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A child’s first encounter with science may be as a toddler catching lightening bugs in jars, followed up by taking apart and putting back together an old cell phone when he or she is older. But some children are spending more time in front of a television or computer and less time digging in the dirt at their neighborhood park or mixing kitchen chemicals, and they’re missing out on great opportunities to foster their curiosity and imagination.
In an effort to renew that early interest in science in children, the Society for Science and the Public, in collaboration with the Gordon and Betty Moore Foundation, created the Science Play and Research Kit (SPARK) competition and challenged participants to reinvent the chemistry set of the 1940s – 1960s to create a new set of experiences and activities that encourage children’s interest in science.
After lamenting with fellow parents on campus that toys that attempt to draw girls into engineering often seem weak and lacking, Jana Sebestik, of the Office for Mathematics, Science and Technology Education in the College of Education (MSTE) and MSTE’s Samantha Lindgren began brainstorming the criteria for a science and engineering toy that would appeal to both boys and girls. While some recent toys related to engineering have gotten great press, the actual products left Sebestik and her colleagues wanting more. After receiving an invite for the SPARK competition, Sebestik and Lindgren decided to develop a toy that introduces children to engineering and electricity systems.
“We wanted it to be something that you wouldn’t get tired of and that would grow with you,” Sebestik said. “We wanted there to be the notion that there was an opportunity for extended play and we didn’t want a toy from which all the fun had been removed by the time it got to the child. We think that whoever picks up this toy should have just as much fun as we did when we were making it.”
Sebestik and Lindgren determined their ideal science and engineering toy would have easy access out of the box to allow children to play with it immediately and that it wouldn’t have a correct or prescribed way of playing, so that the play encourages exploration. Additionally, they wanted the toy to include many pieces to foster creativity for sustained play and for multiple encounters, along with being gender neutral and fun. They developed Power Park, which was inspired by electrically wired dollhouses and green technology, to meet all their criteria for an outstanding science toy.
Power Park allows aspiring power engineers and urban planners to design and power a neighborhood filled with homes, a school, substations, shops, a diner, gazebo, and even a moving Ferris wheel. The village pieces fit into a wooden base with exposed conductive copper tape circuitry that allows for a variety of configurations. Some of the buildings come wired with LED lights, but children can use their imaginations to create new set ups. The Power Park set also comes with a solar panel, batteries, a hand crank generator, extra buildings, copper tape, and assorted LEDs, with the option of adding more features in the future.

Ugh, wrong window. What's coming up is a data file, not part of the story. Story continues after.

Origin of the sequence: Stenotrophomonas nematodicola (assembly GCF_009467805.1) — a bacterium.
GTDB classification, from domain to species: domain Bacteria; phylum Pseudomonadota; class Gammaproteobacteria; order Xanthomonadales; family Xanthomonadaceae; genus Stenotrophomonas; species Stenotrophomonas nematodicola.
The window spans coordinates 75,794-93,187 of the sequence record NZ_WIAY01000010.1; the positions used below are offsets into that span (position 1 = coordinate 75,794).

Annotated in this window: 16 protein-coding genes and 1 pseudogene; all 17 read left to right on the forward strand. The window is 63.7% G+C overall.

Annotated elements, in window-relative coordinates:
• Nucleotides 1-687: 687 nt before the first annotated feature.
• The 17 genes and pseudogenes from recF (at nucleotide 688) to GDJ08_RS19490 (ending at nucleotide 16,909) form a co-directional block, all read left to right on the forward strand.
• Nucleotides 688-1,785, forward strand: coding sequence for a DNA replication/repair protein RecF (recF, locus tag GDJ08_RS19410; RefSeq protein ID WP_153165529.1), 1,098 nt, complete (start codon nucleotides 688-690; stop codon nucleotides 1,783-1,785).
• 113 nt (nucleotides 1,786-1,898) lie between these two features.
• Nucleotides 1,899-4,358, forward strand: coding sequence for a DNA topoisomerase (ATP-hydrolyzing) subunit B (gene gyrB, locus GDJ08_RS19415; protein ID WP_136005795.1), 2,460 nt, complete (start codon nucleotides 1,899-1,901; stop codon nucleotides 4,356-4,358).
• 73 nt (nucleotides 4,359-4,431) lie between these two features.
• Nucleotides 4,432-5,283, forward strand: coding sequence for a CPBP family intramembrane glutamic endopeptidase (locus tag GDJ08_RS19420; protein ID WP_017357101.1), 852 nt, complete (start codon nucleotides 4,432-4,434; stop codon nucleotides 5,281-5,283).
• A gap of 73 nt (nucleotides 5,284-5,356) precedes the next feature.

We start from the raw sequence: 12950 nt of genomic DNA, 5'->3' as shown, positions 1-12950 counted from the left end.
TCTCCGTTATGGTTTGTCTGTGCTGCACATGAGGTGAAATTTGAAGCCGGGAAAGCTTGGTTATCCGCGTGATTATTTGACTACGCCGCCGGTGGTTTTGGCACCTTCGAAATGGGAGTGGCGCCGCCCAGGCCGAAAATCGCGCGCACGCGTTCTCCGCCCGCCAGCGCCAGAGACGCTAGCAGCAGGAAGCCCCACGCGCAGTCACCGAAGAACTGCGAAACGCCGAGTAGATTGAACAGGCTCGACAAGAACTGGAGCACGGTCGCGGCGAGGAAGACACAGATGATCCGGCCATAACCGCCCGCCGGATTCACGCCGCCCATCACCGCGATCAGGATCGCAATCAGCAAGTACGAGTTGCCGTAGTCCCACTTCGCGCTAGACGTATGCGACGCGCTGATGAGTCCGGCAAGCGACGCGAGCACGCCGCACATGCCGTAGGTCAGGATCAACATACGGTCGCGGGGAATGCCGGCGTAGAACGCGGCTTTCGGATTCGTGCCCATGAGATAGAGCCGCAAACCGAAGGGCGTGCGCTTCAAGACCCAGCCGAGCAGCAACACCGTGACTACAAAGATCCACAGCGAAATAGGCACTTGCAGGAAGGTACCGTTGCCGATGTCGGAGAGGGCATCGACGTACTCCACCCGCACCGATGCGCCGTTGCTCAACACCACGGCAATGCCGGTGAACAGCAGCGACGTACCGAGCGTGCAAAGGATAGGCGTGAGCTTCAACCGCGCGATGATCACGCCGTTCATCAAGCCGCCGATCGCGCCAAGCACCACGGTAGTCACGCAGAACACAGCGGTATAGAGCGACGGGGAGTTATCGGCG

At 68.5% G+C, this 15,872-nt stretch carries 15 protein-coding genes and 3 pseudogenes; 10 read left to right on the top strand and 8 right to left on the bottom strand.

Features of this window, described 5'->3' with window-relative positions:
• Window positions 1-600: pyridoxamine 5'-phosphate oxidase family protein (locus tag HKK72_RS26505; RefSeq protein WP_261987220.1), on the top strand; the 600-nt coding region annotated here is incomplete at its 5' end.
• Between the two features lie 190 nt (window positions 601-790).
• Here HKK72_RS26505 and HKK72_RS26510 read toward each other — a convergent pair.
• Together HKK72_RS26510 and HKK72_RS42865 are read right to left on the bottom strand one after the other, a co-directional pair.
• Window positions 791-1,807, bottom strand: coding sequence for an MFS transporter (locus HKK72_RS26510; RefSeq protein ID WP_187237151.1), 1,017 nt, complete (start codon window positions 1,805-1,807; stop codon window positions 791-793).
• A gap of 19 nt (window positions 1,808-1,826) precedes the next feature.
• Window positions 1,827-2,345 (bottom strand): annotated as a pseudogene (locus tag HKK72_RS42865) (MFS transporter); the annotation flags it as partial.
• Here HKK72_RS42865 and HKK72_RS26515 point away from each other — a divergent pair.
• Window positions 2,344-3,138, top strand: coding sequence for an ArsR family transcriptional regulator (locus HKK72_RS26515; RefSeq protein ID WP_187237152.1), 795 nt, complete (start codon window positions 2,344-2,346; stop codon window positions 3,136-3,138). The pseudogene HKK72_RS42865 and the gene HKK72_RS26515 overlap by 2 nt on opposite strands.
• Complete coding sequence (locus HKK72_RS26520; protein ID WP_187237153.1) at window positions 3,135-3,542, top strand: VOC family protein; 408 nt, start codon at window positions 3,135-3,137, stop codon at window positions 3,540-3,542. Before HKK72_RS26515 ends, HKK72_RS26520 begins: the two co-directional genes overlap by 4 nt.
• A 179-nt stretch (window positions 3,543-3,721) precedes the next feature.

Developing the game was a team effort, with Sebestik and Lindgren utilizing the help of undergraduates Sufei Zhang and Brendan McDonnell to help design, build, and troubleshoot the model. Zhang, a math major, was in charge of drawing the pieces of the model, choosing the materials and using a laser cutter at the CU Community Fab Lab to create the pieces, while McDonnell, an engineering mechanics major, helped finalize and troubleshoot the toy.
“It’s really simple and an easy way for a younger kid to play around with positive and negative polarity and figure out what it takes to light things up and what colors of LEDs can light together,” McDonnell said. “We hope it’s something kids can use to build on, such as adding Legos or incorporating other games into it. It leaves the engineering open to the kids and spans a large age range too.”
Four sets of color coded cards (Info, Task, Challenge and Prototyping) are numbered in order of increasing complexity, and are included with each set to offer more structured and directed play for the child who craves a problem to solve.
“We didn’t want to just tell the kids what to do, but wanted them to figure it out, so the cards guide you in that direction, but allow you to make mistakes and learn from those mistakes,” McDonnell said.
While winning the SPARK competition would come with a $50,000 award, Sebestik and Lindgren plan to pursue further funding whether they win or not. Additional funding would allow for more field-testing, advanced prototypes, and further large-scale development and production of this toy that they feel fills an important gap in today’s science and technology market for children at home and in school.
Both Zhang and McDonnell expressed that they wished they had toys like this when they were younger to help them and classmates engage and get interested in science.
“Some of the best engineers are the ones who get started at an early age,” McDonnell said. “Toys like Power Park encourage you to be an innovative person who looks for more than one solution. This toy helps you understand parts of the world around you and that’s valuable experience for any career.”
Zhang and Sebestik added that toys like this show that circuits, and other science and technology related topics, aren’t as complicated as people may think, and that a toy like Power Park is a great visual way to explain an abstract concept.